January 20, 2019
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Police and first responders bracing for ‘devastating’ reduction in federal grants

AUGUSTA, Maine — Law enforcement agencies and first responders across the state are bracing for what they expect will be significant cuts in federal grants, a fear members of the state’s congressional delegation say is warranted.

“What we are hearing is that most of the federal grants will be cut by up to 40 percent,” said Col. Robert Williams, chief of the Maine State Police. “That is absolutely devastating and not just to state entities but to local communities as well.”

He said grants ranging from speed enforcement to the grants the Maine Emergency Management Agency receive for equipment and training of first responders are on the chopping block. He said public safety agencies throughout the state have used federal grants for a wide range of needs, from training on how to handle hazardous material spills to replacing equipment and supplies for specialized gear like breathing apparatus.

“The states, and not just Maine, are going potentially be in the same place they were pre-9/11,” Williams said.

Caribou Police Chief Mike Gahagan, president of the Maine Chiefs of Police Association, said the expected cuts will reduce the ability of police agencies to focus on problem areas. He said grants for speed enforcement and drunk-driving patrols have allowed police agencies to focus the additional resources without reducing other enforcement activities.

“There is training we have to do and we find the resources to pay for that training,” he said. “We do a lot of online training and there is a lot of cooperation between departments on hands on training like on using a taser and firearms practice.”

Gahagan said that since the 9/11 attacks, there has been more training recommended and in some cases required by federal agencies with such activities as dealing with suspected terrorist activity and dealing with possible hazardous chemical spills, or weapons of mass destruction.

“Both the state and federal governments want local law enforcement to do more as part of homeland security,” said Penobscot County Sheriff Glenn Ross, president of the Maine Sheriffs Association. “Some of the grants have been for that and if they cut the grants, we have no money to pay for that. The property taxpayers can only be asked to do so much.”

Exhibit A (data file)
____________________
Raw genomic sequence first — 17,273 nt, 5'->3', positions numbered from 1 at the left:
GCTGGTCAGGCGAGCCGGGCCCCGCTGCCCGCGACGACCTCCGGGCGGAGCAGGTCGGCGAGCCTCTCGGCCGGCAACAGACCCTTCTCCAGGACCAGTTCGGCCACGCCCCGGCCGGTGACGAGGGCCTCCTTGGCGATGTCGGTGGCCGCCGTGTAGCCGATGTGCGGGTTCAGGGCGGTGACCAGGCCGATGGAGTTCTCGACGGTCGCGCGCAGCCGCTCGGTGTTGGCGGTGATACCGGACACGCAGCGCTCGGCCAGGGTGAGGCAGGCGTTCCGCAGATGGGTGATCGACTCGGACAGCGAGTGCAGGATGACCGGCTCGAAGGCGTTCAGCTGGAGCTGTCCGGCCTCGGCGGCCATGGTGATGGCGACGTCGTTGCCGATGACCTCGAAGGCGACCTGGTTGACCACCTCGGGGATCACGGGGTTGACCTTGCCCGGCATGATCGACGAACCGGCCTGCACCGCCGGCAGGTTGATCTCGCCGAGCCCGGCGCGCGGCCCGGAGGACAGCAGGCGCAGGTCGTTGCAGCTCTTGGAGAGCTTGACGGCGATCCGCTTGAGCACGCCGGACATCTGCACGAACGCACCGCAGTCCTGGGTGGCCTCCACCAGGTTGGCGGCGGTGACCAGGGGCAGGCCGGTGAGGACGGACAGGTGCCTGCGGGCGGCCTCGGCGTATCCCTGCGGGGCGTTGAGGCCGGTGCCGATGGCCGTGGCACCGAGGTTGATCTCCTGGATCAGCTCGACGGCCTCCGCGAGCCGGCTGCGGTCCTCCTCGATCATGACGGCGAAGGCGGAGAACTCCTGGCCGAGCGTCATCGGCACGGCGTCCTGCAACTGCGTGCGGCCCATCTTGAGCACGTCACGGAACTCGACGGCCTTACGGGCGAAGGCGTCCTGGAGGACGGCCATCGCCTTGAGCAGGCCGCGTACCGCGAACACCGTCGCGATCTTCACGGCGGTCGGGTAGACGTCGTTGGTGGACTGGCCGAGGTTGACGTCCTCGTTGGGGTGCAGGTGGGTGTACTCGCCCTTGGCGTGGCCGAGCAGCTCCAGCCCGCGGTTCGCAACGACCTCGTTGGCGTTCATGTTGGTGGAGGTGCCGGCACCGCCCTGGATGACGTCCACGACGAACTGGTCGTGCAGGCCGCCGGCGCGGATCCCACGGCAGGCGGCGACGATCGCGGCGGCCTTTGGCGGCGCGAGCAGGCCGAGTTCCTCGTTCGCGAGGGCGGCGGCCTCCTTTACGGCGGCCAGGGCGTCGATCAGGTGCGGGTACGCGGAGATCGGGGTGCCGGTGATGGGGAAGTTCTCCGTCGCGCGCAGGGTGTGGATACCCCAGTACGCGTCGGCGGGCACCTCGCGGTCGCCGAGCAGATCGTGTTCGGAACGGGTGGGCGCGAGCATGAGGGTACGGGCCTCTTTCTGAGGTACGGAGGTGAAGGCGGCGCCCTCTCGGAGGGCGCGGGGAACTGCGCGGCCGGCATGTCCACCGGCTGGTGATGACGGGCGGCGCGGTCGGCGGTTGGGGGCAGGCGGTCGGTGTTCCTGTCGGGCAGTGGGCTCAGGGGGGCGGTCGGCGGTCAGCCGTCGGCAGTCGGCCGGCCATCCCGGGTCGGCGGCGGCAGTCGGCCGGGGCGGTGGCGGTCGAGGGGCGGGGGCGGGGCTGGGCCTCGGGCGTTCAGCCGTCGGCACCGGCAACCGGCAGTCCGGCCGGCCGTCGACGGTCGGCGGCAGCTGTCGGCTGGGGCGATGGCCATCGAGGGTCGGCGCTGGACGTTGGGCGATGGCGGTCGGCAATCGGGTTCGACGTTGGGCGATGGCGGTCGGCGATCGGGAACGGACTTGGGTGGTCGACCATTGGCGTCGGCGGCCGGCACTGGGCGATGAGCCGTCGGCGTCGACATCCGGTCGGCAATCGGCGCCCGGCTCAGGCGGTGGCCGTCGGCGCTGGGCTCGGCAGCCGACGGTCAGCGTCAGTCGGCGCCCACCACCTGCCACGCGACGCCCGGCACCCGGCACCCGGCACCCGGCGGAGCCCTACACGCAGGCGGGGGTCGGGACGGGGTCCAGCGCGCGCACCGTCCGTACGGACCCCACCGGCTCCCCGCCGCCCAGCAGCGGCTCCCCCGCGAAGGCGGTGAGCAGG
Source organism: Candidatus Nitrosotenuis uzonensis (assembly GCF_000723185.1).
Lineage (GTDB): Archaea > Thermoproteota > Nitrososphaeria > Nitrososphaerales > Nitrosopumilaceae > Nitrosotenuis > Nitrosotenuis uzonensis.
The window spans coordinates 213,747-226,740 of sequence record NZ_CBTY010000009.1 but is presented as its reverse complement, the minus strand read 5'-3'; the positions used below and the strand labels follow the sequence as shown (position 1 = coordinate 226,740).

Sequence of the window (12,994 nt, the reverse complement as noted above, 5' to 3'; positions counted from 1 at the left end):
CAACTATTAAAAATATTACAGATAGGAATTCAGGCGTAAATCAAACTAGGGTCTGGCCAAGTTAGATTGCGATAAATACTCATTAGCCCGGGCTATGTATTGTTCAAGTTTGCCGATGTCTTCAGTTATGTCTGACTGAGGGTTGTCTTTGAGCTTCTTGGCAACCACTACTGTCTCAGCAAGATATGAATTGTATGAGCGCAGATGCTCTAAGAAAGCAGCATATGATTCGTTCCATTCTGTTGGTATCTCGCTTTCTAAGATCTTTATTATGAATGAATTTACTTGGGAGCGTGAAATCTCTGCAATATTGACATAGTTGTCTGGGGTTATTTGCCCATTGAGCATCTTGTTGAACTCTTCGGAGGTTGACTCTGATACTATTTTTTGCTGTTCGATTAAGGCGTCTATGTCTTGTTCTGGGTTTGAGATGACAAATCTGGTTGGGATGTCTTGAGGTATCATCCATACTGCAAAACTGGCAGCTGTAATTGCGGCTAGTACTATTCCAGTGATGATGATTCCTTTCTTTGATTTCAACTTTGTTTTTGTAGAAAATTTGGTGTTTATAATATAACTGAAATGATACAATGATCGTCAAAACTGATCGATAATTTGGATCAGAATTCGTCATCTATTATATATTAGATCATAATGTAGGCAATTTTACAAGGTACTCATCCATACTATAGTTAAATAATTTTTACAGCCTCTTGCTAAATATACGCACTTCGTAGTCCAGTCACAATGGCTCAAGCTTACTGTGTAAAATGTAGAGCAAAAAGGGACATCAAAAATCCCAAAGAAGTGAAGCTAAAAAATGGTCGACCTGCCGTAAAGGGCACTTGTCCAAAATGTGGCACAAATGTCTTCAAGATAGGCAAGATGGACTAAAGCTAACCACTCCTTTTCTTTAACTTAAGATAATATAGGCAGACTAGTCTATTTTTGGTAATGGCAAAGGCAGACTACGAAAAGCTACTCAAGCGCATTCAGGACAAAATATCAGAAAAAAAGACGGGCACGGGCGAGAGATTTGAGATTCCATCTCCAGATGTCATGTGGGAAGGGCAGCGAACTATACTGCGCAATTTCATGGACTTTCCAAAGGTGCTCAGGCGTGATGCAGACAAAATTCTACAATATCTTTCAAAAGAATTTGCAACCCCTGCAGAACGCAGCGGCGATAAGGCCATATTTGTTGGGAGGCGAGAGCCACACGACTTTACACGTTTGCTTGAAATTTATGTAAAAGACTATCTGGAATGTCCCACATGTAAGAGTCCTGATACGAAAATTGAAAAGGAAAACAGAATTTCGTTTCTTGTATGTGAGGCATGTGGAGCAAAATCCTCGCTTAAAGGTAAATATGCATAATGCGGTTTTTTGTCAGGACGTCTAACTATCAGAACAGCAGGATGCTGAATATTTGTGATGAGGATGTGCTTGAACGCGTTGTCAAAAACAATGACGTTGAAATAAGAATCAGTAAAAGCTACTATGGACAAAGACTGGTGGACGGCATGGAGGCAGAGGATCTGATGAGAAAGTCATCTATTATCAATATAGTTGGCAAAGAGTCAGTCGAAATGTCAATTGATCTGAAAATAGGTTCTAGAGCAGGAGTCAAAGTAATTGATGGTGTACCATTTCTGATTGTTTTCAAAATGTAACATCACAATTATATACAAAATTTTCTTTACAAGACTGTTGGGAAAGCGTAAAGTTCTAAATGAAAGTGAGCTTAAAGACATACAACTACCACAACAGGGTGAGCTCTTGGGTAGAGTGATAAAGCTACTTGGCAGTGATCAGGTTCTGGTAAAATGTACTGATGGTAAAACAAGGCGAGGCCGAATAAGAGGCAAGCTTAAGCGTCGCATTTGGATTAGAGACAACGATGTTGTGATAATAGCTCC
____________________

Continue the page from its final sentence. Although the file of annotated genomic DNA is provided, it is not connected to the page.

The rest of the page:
He said a reduction in funding by the federal government will not be picked up by most sheriffs and local police because there is no extra money available. He said there have been a lot of cooperative efforts by state and local law enforcement to make best use of the federal grants for special enforcement details like drunk driving.

U.S. Sen. Susan Collins, R-Maine, serves on the Senate Appropriations Committee and she says the possibility of large cuts in the various public safety programs is very real.

“Unfortunately, their fears are absolutely warranted,” she said. “The current law would allow these cuts to go into effect, so they are going to go into effect unless the Congress and the president act to block them.”

Collins said she hopes Congress will act to spell out program cuts through the regular appropriations bills or through any continuing spending resolution. She said to reduce the budget deficit will mean cuts to a lot of spending programs but they should be targeted and balanced and not simply made across the board.

“We should not be making the mindless across the board cuts that are required under the sequestration language,” Collins said. She said there are many programs for law enforcement and first responders that would have to be reduced as part of reducing the deficit, but Congress should set priorities among the programs and not just “cut with a meat ax.”

Rep. Chellie Pingree, D-Maine, is also concerned Congress will allow the across-the-board cuts that would hurt a broad range of programs, and not just those that help local police and first responders.

“This has become a really critical funding area for a lot of small communities in Maine,” she said. “Firefighters, public safety people, just don’t have enough money in their local budgets anymore depend on these federal grants.”

Pingree said that since the 9/11 attacks, the federal government has asked local police and other first responders to do more toward homeland security, and the grant programs have always been there to help local agencies meet their new roles.

“It would just be wrong to take away that help to the communities,” she said.

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